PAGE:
Learn more about Elsevier’s Drug Patient Education today! Empower and engage your patients to use medication safely.
SARS COVID-19 VACCINE (SARZ koh-vid 19 vak SEEN) is a vaccine used to reduce the risk of getting COVID-19. This vaccine does not treat COVID-19. The FDA has authorized the emergency use of this vaccine during the COVID-19 pandemic.
This vaccine is injected into a muscle. It is given by a health care provider.
This vaccine requires 2 doses given 1 month apart to get the full benefit. Set a reminder for when your next dose is due. It is important you get the same type or brand of vaccine for both doses.
You will get a vaccination card to show you when to return for your second dose. Remember to bring your card with you when you return for your second dose.
If you are immunocompromised, you may get a third dose of the vaccine at least 1 month after the second dose.
You may need a booster dose 6 months after finishing the primary series.
A copy of the Fact Sheet for Recipients and Caregivers will be given before each vaccination. Be sure to read this information carefully each time. This sheet may change frequently.
Talk to your health care provider about the use of this vaccine in children. Special care may be needed.
Side effects that you should report to your doctor or health care professional as soon as possible:
Side effects that usually do not require medical attention (report these to your doctor or health care professional if they continue or are bothersome):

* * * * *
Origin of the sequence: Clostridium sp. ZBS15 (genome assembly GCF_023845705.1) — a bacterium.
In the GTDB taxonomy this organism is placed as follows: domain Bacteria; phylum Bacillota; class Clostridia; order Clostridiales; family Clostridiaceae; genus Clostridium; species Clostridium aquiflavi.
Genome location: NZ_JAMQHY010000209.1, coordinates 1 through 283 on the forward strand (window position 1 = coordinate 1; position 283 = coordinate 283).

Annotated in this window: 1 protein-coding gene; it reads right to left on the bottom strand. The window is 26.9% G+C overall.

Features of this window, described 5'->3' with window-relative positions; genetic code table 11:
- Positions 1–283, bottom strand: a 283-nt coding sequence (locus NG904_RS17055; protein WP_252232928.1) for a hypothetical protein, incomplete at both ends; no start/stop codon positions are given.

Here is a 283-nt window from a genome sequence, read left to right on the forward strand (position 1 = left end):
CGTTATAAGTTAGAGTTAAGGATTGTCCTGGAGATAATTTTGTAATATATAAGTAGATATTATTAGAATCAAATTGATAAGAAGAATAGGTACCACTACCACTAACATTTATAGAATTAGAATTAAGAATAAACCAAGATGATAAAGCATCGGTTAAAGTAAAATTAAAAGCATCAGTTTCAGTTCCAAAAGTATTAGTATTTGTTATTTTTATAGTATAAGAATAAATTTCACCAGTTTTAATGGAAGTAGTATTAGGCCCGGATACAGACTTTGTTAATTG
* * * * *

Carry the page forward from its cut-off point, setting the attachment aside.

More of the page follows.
This vaccine is only given by a health care provider. It will not be stored at home.
They need to know if you have any of these conditions:
It is important not to miss your dose. Call your health care provider if you are unable to keep an appointment.
Visit your health care provider regularly.
If you have received passive antibody therapy (also known as monoclonal antibodies or convalescent plasma) for a COVID-19 infection, wait at least 90 days after receiving the antibody therapy before getting this vaccine. If you received your first dose of vaccine and get passive antibody therapy before your second dose is due, wait at least 90 days from the antibody therapy before getting your second dose of this vaccine.
Cases of inflammation of the heart have been reported in adolescents and young adults after receiving this vaccine. It is not known whether the vaccine causes the heart inflammation. Talk to your health care provider right away if you are unusually weak or tired; have trouble breathing; chest pain; dizziness; fast, irregular heartbeat; fever; joint pain; swelling of the ankles, feet, hands or other unusual swelling. The Centers for Disease Control (CDC) is monitoring these reports to see if there is any relationship to this vaccine.
This vaccine, like all vaccines, may not fully protect everyone. Continue to follow all guidelines to prevent exposure.
Cookies are used by this site. To decline or learn more, visit our cookies page.